Encouraging Unrealistic Expectations
We all know children who have a laptop and iPhone by the time they’re 12, but is that always a good idea? Probably not. The MTV show “Sweet Sixteen” demonstrated what happens when childhood expectations get out of control. I’ve often wanted to ask those parents what on Earth they were thinking. Unless you plan on having $20,000 birthday parties for each subsequent kid in perpetuity, you have to draw the line somewhere, right?
Although some experts argue that there is no such thing as a spoiled child, it’s hard to imagine that having everything at a young age will make adulthood any easier. Simply put, teaching kids that instant gratification is the norm can set them up for a lifetime of disappointment and expectations that are largely unrealistic. Unfortunately, this is yet another lesson that many parents learn too late.
Not Nurturing Your Marriage
According to the Census Bureau’s American Community Survey, the divorce rate for parents over 50 has been growing steadily for the last half-century and has even doubled since 1990. Many experts place the blame for the phenomenon on the fact that so many parents put the kids first while neglecting their spouse or significant other.
“Parenting involves lots of compromise and sacrifice,” says Dr. Gregory Ramey, vice president for outpatient services at a hospital in the Dayton, Ohio, area and author of FamilyWise, a weekly parenting column in the Dayton Daily News. “Always putting your children first is bad for them, bad for you, and bad for your relationship with your spouse.”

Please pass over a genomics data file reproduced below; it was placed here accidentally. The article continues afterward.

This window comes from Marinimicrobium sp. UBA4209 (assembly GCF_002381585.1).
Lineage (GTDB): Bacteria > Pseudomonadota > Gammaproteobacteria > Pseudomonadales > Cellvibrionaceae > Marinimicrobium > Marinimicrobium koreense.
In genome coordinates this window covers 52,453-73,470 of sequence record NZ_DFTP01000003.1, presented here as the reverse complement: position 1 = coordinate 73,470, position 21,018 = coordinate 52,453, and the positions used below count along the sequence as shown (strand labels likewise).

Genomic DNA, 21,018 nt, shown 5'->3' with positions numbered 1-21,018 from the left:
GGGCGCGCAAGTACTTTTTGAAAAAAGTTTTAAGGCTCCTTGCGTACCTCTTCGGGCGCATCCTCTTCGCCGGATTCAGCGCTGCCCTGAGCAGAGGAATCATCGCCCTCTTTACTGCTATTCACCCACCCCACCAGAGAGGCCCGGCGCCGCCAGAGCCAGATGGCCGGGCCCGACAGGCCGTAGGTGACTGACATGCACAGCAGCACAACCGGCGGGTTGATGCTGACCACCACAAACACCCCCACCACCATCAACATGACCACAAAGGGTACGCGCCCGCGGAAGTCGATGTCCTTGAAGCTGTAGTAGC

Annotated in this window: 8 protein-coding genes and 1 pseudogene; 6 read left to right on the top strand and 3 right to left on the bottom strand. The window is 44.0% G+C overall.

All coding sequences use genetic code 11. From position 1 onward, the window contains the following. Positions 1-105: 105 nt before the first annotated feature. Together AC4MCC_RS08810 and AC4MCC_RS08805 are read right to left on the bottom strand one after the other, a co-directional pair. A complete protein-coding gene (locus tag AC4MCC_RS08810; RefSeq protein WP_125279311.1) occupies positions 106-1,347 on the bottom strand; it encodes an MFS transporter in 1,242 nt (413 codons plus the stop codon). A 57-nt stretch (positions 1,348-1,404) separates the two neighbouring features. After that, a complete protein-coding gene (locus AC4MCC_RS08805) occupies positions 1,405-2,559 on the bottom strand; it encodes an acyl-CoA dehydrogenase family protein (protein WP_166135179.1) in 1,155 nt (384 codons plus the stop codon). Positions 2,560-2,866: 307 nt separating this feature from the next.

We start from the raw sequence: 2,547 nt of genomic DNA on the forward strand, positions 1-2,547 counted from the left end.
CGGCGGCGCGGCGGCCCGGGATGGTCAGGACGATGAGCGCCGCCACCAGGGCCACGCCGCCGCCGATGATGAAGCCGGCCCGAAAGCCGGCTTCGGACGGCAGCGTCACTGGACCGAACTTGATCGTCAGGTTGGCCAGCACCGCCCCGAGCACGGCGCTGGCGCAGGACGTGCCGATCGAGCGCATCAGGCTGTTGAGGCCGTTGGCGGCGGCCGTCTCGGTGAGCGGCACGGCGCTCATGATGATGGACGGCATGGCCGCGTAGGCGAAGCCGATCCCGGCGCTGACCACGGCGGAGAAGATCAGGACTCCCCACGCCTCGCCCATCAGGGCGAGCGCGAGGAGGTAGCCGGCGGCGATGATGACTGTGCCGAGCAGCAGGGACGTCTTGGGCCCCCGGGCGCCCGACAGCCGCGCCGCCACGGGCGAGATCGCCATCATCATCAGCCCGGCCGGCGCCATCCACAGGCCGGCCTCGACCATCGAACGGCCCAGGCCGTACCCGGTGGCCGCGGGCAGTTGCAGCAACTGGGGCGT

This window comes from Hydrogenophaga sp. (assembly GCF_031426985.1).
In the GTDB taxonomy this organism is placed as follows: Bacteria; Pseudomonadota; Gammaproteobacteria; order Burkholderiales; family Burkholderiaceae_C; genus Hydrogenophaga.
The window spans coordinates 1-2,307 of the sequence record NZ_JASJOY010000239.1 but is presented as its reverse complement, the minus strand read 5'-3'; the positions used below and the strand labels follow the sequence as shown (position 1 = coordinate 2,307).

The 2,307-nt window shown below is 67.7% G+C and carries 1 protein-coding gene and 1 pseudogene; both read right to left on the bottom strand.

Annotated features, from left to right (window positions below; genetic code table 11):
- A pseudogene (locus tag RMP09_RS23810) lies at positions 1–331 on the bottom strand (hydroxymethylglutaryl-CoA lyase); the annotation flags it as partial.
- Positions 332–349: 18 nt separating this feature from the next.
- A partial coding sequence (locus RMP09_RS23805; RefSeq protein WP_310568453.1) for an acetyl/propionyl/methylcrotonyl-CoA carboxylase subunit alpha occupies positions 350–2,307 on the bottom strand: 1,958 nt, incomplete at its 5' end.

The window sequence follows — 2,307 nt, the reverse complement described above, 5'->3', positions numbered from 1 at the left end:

And that growing divorce rate? Aside from the fact that marital problems can make everyone in the family miserable, divorce has its own financial implications. One in five women falls into poverty as a result of divorce, according to a study by noted marriage researchers Drs. Linda J. Waite and Maggie Gallagher. Meanwhile, individuals would need “more than a 30% increase in income, on average, to maintain the same standard of living they had prior to their divorce.”
Not Teaching Kids About Money
Kids who never learn about money may be destined for failure in the real world. Why? Because people who aren’t taught basic financial literacy may have trouble with tasks such as balancing a checkbook, writing a check, or budgeting. Add in the fact that many kids never learn how to save money and you’ve got a recipe for disaster.
Financial planner and author Shannon Ryan of TheHeavyPurse.com recommends that all parents teach their kids basic financial literacy while they’re young, in addition to helping them learn how to save, share, and spend a percentage of their earnings.